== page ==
Paxil has been linked in recent studies to the development of Craniosynostosis in infants born to mothers who were administered Paxil during pregnancy.
Update: BMJ Study Links Antidepressants to Craniosynostosis
January 6, 2016 – A new study from the CDC and Boston University’s Slone Epidemiology Center has confirmed a link between the antidepressants Paxil (paroxetine) and Prozac (fluoxetine), and major birth defects. Published in the British Medical Journal (BMJ), the study found an increased risk for anencephaly, several heart defects and 2 gastrointestinal malformations in women who took Paxil during pregnancy. Prozac was linked to a heart defect and craniosynostosis, in which a baby’s skull fails to fuse properly in the womb. Click here to learn more.
Watch the FDA Video: SSRI Antidepressants Linked to Birth Defects
Paxil Linked to Cranial Defects – Craniosynostosis
In 1992, the US Food and Drug Administration (FDA) approved the use of a new antidepressant created by GlaxoSmithKline called Paxil (generically known as paroxetine). It quickly became the most popular antidepressant on the market due to the drug’s success in treating everything from anxiety disorders to depression to phobias.
Paxil is now one of the most prescribed antidepressants in the world, with thousands of people in the United States and millions worldwide using the medication and generating $1 billion in sales annually. Up to 40,000 of these users are pregnant women, according to the American Medical Association.
Paxil is classified as a Selective Serotonin Reuptake Inhibitor (SSRI), working by allowing the serotonin levels in the brain to increase, improving the user’s mood, appetite, memory, and sleep behavior. Unfortunately, Paxil, as well as many other SSRI’s, have been found to cross the placenta and affect the fetus while still in the womb. This increases the risk of the baby being born with a congenital defect. Studies have found that if Paxil is taken during the first three months of pregnancy, the risk of the child being born with a congenital defect is up to 6 times more likely.
One of the congenital defects that has the medical community alarmed is the increased risk of craniosynostosis in the newborn infants. Craniosynostosis, also called cloverleaf skull, is a cranial defect in which some or all of the cranial sutures close too early, a problem leading to impared brain growth and skull deformity. In the normal skull of a newborn, the sutures are open and the bones of the skull are flexible, allowing room for growth, slowly fusing together as the baby ages. In addition to skull deformity, craniosynostosis can also cause increased pressure inside the skull resulting in further damage to the brain.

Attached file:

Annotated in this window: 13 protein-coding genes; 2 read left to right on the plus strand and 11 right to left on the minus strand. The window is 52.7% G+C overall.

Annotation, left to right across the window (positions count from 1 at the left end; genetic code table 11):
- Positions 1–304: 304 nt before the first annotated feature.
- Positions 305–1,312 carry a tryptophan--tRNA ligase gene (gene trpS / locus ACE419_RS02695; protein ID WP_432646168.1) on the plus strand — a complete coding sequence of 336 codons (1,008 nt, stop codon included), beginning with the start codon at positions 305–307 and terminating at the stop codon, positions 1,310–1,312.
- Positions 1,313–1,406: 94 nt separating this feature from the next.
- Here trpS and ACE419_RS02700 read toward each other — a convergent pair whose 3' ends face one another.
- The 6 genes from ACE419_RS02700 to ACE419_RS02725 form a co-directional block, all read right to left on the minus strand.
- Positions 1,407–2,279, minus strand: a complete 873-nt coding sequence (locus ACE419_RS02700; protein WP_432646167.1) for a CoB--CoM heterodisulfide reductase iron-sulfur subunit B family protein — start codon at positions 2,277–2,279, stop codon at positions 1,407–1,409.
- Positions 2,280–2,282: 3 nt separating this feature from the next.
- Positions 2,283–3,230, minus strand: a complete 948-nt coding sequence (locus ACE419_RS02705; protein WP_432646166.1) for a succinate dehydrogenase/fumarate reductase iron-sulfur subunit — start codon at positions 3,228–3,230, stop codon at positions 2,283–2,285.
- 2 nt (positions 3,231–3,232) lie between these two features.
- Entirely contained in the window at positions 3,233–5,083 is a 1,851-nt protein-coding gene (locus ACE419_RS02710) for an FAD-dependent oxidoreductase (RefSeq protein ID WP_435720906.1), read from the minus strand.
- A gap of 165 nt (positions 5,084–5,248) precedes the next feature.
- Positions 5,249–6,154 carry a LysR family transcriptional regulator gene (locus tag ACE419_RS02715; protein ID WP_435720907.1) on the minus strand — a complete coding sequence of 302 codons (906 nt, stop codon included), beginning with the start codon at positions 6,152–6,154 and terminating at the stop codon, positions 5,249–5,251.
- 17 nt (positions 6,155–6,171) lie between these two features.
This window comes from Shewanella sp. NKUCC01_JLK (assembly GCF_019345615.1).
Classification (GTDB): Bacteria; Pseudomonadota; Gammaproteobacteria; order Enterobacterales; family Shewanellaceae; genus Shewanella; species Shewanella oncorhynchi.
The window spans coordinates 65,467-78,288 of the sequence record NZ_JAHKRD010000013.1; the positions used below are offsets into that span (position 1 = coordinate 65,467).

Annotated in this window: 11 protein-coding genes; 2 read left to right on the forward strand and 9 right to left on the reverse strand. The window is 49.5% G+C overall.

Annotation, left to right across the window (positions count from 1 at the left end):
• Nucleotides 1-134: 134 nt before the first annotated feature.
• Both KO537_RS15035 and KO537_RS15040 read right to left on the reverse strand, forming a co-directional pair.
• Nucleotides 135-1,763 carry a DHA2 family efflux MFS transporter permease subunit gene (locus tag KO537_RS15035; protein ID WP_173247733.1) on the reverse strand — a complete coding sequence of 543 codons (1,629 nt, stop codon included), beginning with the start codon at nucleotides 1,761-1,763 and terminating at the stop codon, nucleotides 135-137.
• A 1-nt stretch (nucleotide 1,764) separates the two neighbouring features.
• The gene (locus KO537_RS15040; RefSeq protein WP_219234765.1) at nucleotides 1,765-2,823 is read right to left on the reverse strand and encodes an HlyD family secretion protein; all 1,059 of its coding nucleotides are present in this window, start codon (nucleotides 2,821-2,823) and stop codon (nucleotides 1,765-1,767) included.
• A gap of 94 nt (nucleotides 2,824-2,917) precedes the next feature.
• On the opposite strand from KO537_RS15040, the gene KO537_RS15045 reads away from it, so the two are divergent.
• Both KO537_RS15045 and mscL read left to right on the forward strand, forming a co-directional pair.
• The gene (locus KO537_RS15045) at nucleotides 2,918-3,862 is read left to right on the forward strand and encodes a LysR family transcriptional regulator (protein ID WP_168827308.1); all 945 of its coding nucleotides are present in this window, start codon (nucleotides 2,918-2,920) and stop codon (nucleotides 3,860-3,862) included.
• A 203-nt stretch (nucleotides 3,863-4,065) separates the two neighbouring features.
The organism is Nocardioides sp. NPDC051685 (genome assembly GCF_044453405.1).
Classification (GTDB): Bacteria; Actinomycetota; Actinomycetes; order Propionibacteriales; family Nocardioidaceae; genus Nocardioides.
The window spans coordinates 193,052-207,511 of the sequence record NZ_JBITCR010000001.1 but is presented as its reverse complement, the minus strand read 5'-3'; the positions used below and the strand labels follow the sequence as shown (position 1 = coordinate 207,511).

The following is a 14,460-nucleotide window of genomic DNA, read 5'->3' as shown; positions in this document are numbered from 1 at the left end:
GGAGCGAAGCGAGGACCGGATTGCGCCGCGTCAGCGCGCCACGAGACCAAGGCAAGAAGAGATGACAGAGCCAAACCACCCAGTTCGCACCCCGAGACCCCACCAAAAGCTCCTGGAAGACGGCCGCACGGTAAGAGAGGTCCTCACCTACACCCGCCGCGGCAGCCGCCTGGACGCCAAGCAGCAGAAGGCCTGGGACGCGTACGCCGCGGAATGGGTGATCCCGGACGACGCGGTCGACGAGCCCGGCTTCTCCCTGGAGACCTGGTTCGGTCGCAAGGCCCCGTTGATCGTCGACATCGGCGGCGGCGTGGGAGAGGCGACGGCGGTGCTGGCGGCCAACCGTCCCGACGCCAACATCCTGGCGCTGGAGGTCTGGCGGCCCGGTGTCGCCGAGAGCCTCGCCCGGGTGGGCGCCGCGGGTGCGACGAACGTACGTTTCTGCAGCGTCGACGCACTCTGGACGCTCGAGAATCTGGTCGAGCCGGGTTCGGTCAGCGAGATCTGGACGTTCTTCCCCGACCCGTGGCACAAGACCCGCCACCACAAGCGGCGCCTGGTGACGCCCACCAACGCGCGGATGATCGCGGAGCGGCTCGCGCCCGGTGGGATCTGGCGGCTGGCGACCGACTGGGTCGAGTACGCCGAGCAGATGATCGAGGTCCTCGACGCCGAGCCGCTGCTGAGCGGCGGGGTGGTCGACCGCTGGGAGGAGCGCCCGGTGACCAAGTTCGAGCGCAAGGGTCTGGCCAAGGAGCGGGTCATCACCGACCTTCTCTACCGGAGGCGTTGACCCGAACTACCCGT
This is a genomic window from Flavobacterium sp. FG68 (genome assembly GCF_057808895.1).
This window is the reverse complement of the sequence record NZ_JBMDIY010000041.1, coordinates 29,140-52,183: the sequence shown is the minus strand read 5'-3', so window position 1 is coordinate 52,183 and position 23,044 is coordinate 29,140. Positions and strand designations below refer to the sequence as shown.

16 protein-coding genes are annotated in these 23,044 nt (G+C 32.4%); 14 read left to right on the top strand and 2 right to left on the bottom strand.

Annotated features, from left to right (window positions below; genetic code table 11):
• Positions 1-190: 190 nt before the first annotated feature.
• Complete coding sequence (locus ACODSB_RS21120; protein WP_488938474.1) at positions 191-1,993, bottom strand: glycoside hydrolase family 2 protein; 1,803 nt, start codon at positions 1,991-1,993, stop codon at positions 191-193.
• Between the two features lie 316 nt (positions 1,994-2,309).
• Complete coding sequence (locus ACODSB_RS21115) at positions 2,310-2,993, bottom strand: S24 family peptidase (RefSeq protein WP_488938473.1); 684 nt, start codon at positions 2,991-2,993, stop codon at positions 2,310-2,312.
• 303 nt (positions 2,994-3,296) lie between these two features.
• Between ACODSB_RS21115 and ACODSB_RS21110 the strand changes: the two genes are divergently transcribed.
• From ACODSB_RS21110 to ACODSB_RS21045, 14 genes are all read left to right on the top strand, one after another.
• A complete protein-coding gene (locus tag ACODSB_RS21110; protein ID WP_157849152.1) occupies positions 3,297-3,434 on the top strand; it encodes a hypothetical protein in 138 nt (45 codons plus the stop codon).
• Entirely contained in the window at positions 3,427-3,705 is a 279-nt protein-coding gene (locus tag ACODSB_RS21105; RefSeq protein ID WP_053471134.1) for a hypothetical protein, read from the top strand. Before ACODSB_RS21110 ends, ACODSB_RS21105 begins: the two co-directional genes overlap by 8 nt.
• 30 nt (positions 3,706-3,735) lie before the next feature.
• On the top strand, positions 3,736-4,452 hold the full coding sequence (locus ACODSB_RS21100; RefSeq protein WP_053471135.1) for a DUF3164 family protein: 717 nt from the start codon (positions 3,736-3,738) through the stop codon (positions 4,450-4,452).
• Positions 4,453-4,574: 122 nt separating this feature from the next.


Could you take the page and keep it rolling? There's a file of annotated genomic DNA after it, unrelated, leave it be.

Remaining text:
In most cases, surgery is needed to separate the bones as well as to reshape the skull. Without this treatment, mental retardation and blindness is the frequent outcome. Infants should be treated as soon as the condition is diagnosed, to prevent further harm from occurring. Craniosynostosis is normally diagnosed within the first few months of life when a cranial deformity is noticed.
Studies have concluded that craniosynostosis, as well as other pre-birth side effects, are a very serious risk when taking Paxil and other SSRI’s during pregnancy. As a result, many organizations are now warning women against taking Paxil if they are pregnant or planning to become pregnant. In September of 2005, GlaxoSmithKline changed the warning label for Paxil to reflect the increased risk of birth defects and the US Food and Drug Administration (FDA) upgraded Paxil’s drug category to Category D, indicating that the drug has been found to cause harm to human fetuses.
Experts estimate that hundreds of babies have been born with Paxil-related birth defects, with healthcare professionals and mothers unaware of the risks that Paxil poses to the unborn child. The fact that Paxil can be extremely difficult to stop due to severe withdrawal symptoms adds to the difficulty women face if they become pregnant while taking the drug. It is important that every consumer and healthcare professional be aware of the risks to be able to choose a proper course of action. Many young lives depend on making the correct choice.
Learn More About Craniosynostosis: National Institute of Nerological Disorders and Stroke | Children’s Hospital of Wisconsin | U.S. National Institutes of Health MedlinePlus | John Hopkins University School of Medicine
More Defects Linked to Antidepressants
In addition to craniosynostosis, a large number of birth defects have been associated with the use of antidepressants including:
- Atrial Septal Defects (ASD)
- Ventricular Septal Defects (VSD)
- Persistent Pulmonary Hypertension of the Newborn (PPHN)
- Tricuspid Valve (Ebstein’s Anomaly)
- Mitral Valve Prolapse
- Transposition of the Great Arteries (TGA)
- Transposition of the Great Vessels (TGV)
- Tetralogy of Fallot (TOF)
- Hypoplastic Left Heart Syndrome (HLHS)
- Hypoplastic Right Heart Syndrome (HRHS)
- Tricuspid Atresia
- Aortic Stenosis
- Pulmonary Atresia (PA)
- Patent Ductus Arteriosus (PDA)
- Coarctation of the Aorta
- Truncus Arteriosus
- Tricuspid Valve Stenosis
- Heart Murmur
- Pulmonary Stenosis
- Gastroschisis – abdominal wall defect
- Esophageal Stenosis
- Anal Atresia
- Spina Bifida